It struck me that of the enthusiastic troops in the shot with him, most were either AA, or women – and all of them of very junior ranks.

    And, yeah, I also can imagine him telling ValJar that he is a better general than his generals.

    From scanning various milblogs and facebook pages – where only veterans not currently employed as DOD civilians can be truly blunt and honest – I get the impression that Obama is about as popular among the larger part of the career military as a hooker with gonorrhea at an orgy. YMMV, however.

  3. mf Says:

    It is also Obama versus America.

  4. Jenk Says:

    Wrong, Sgt. Mom–he’s slightly less popular than Ebola but maybe just a bit more popular than an ISIS beheading. A good friend of mine’s son is considering enlisting in the Air Force, and I’m busily looking for a reason to talk him out of it until this buffoon is finally gone….

  5. J.J. Says:

    Neo: “LBJ liked to fine-tune the campaign, but did he conduct a war effort so clearly against their advice?”

    Yes, he did. After the Gulf of Tonkin incident, LBJ asked the Joint Chiefs for recommendations for dealing with North Vietnam. They provided a range of options, but their preferred plan was to isolate the North by blockading/mining their harbors, cutting all rail lines from China, destroying the dam on the Red River (source of irrigation water for the rice crop.), destroy their oil storage infrastructure/electric power infrastructure, destroy bridges, and attack truck convoys wherever found. I was somewhat privy to the proposed plans because my squadron was tasked with mining Haiphong Harbor, if the order was given. Our JCS contact told us that the plan was to shut them down logistically – to deny them the beans and bullets necessary to carry on their attack on the South.. It was believed by the Joint Chiefs that, within six months of such operations, the North would be ready to talk about some kind of division of the country ala North and South Korea.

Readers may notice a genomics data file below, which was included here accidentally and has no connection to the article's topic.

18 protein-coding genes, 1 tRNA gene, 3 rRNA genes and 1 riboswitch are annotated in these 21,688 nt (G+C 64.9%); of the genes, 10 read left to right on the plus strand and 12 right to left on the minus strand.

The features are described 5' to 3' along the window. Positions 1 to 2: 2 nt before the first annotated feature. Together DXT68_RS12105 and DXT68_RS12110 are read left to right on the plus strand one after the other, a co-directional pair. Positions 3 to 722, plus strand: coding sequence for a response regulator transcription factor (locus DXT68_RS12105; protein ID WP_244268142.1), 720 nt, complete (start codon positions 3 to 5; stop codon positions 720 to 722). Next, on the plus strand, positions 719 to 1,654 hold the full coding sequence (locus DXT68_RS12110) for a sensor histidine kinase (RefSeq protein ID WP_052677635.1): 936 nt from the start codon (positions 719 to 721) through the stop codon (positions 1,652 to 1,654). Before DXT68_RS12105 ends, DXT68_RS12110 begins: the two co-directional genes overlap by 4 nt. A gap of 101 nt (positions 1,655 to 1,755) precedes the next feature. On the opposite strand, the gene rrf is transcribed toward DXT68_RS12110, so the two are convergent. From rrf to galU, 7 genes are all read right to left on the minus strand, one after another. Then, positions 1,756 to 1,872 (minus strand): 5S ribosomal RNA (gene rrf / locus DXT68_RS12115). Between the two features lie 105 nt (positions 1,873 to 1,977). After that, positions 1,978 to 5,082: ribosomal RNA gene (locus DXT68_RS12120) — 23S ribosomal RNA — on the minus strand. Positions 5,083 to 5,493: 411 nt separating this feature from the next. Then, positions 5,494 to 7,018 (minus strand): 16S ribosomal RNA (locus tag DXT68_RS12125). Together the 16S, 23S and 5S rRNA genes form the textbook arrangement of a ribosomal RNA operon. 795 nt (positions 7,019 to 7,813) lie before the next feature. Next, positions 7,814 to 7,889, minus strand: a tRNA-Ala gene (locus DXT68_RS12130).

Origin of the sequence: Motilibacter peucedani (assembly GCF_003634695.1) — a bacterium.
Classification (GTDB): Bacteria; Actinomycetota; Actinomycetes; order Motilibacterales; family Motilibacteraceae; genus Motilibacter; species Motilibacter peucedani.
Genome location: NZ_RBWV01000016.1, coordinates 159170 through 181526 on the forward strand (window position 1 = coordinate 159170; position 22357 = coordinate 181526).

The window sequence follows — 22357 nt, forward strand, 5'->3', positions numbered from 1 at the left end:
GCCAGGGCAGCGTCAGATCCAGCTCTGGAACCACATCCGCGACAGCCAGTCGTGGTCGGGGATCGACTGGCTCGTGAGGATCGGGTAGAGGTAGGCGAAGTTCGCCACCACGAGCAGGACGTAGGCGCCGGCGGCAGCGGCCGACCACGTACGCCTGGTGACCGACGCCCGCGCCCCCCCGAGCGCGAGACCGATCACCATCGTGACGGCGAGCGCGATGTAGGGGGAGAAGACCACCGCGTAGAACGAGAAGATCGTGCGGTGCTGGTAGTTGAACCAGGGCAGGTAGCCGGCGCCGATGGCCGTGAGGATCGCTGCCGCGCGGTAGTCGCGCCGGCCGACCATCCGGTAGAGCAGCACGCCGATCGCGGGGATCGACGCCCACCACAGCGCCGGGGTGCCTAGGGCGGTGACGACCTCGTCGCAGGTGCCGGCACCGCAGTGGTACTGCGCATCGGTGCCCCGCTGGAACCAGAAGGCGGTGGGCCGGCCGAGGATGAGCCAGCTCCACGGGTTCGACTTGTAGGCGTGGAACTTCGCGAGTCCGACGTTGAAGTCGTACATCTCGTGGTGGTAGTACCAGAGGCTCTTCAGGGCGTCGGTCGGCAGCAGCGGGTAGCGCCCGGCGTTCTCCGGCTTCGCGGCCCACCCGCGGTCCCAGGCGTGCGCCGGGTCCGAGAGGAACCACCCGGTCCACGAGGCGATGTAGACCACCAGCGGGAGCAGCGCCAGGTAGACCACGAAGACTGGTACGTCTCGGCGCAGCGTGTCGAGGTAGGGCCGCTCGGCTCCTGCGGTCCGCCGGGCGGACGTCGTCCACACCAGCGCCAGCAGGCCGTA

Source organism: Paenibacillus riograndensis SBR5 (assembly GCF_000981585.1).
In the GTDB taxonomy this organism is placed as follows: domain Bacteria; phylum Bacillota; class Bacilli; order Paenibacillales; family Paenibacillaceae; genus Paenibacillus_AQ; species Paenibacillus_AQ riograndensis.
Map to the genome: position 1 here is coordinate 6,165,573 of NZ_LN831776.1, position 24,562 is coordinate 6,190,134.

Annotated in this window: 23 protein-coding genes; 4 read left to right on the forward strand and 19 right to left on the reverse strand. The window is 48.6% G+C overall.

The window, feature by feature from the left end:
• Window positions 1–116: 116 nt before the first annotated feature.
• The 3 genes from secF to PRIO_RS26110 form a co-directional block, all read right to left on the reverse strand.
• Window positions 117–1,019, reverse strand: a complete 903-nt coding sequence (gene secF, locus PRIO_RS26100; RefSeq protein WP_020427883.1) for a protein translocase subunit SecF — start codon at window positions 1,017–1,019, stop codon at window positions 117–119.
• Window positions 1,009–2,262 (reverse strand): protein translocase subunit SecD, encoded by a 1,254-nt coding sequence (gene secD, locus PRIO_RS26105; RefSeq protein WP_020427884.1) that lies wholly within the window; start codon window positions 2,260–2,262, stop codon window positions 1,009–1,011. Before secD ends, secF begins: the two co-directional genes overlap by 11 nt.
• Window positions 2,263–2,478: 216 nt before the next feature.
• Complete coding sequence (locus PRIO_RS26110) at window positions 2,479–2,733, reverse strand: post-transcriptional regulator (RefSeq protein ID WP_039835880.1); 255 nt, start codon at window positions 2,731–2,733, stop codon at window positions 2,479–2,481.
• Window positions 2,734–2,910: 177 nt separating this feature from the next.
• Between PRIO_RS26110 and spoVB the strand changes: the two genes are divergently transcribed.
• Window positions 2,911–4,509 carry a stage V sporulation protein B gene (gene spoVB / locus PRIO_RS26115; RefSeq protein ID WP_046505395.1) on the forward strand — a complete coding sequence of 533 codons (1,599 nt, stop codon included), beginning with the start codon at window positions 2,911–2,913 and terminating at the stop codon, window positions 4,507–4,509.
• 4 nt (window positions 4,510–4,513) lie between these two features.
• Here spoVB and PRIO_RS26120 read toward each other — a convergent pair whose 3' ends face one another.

The reason LBJ opted for his gradual approach to bombing the North seemed to be guided by political concerns. Interestingly, his approach led him and the nation into the quagmire, which caused his decision not to seek re-election.

    This all seems eerily reminiscent of those days.

    I have opined in previous comments that what air power can do, especially in the desert (finding the targets was harder in the jungles), is to go after their logistics. All armies have to have beans, fuel, bullets, etc. to operate. Deny them that and they become much easier to defeat. I believe that a concentrated strategic bombing campaign using B-52s to destroy their headquarters, supply dumps, oil infrastructure, roads, etc. coupled with continuous tactical air to attack any vehicle movement on the roads would degrade their fighting abilities such that a brigade sized Marine Expeditionary force could mop them up in six months.

    The question then becomes, what happens after ISIS is defeated? Aye, that’s the problem isn’t it? 20,000 occupying troops for a generation? Or leave with a warning that if we have to come back again it will be much uglier next time?

    I think a quick decisive victory over ISIS could change the calculus in the ME. But then I’m a believer in the value of airpower and a bit of a Neanderthal.